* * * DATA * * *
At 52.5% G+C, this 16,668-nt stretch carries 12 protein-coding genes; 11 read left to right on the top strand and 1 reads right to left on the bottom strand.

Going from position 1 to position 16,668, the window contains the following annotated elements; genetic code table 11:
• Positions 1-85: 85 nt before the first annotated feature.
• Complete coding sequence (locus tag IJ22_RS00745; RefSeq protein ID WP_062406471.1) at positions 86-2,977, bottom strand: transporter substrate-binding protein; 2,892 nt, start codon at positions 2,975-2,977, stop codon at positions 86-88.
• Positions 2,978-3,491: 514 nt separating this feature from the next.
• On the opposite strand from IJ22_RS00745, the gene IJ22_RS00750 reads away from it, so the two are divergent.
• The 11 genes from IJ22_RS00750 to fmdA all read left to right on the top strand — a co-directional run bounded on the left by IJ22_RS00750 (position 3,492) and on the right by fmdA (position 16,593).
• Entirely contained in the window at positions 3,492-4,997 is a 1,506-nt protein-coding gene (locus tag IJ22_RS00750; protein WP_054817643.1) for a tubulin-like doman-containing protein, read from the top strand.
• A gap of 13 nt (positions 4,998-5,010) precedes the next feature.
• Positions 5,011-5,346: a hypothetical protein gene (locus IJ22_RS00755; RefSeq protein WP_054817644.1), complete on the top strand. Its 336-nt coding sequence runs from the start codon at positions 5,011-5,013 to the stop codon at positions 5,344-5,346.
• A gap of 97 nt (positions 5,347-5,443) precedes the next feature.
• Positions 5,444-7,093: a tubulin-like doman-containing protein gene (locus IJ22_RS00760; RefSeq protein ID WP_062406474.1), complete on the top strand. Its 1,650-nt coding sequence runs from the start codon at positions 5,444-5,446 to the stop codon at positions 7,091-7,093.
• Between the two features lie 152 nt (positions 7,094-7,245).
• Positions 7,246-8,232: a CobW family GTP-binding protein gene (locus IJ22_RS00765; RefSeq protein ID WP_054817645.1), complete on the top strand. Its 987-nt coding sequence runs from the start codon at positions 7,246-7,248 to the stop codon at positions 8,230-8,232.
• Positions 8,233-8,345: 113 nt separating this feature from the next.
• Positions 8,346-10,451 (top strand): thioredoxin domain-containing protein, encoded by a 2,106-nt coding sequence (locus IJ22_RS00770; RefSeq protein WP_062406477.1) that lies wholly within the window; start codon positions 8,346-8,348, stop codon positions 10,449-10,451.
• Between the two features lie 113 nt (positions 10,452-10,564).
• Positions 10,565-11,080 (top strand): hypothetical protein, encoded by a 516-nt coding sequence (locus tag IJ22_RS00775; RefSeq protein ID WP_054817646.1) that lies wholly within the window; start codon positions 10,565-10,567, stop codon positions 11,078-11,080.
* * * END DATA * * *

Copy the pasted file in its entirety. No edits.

At 52.5% G+C, this 16,668-nt stretch carries 12 protein-coding genes; 11 read left to right on the top strand and 1 reads right to left on the bottom strand.

Going from position 1 to position 16,668, the window contains the following annotated elements; genetic code table 11:
• Positions 1-85: 85 nt before the first annotated feature.
• Complete coding sequence (locus tag IJ22_RS00745; RefSeq protein ID WP_062406471.1) at positions 86-2,977, bottom strand: transporter substrate-binding protein; 2,892 nt, start codon at positions 2,975-2,977, stop codon at positions 86-88.
• Positions 2,978-3,491: 514 nt separating this feature from the next.
• On the opposite strand from IJ22_RS00745, the gene IJ22_RS00750 reads away from it, so the two are divergent.
• The 11 genes from IJ22_RS00750 to fmdA all read left to right on the top strand — a co-directional run bounded on the left by IJ22_RS00750 (position 3,492) and on the right by fmdA (position 16,593).
• Entirely contained in the window at positions 3,492-4,997 is a 1,506-nt protein-coding gene (locus tag IJ22_RS00750; protein WP_054817643.1) for a tubulin-like doman-containing protein, read from the top strand.
• A gap of 13 nt (positions 4,998-5,010) precedes the next feature.
• Positions 5,011-5,346: a hypothetical protein gene (locus IJ22_RS00755; RefSeq protein WP_054817644.1), complete on the top strand. Its 336-nt coding sequence runs from the start codon at positions 5,011-5,013 to the stop codon at positions 5,344-5,346.
• A gap of 97 nt (positions 5,347-5,443) precedes the next feature.
• Positions 5,444-7,093: a tubulin-like doman-containing protein gene (locus IJ22_RS00760; RefSeq protein ID WP_062406474.1), complete on the top strand. Its 1,650-nt coding sequence runs from the start codon at positions 5,444-5,446 to the stop codon at positions 7,091-7,093.
• Between the two features lie 152 nt (positions 7,094-7,245).
• Positions 7,246-8,232: a CobW family GTP-binding protein gene (locus IJ22_RS00765; RefSeq protein ID WP_054817645.1), complete on the top strand. Its 987-nt coding sequence runs from the start codon at positions 7,246-7,248 to the stop codon at positions 8,230-8,232.
• Positions 8,233-8,345: 113 nt separating this feature from the next.
• Positions 8,346-10,451 (top strand): thioredoxin domain-containing protein, encoded by a 2,106-nt coding sequence (locus IJ22_RS00770; RefSeq protein WP_062406477.1) that lies wholly within the window; start codon positions 8,346-8,348, stop codon positions 10,449-10,451.
• Between the two features lie 113 nt (positions 10,452-10,564).
• Positions 10,565-11,080 (top strand): hypothetical protein, encoded by a 516-nt coding sequence (locus tag IJ22_RS00775; RefSeq protein ID WP_054817646.1) that lies wholly within the window; start codon positions 10,565-10,567, stop codon positions 11,078-11,080.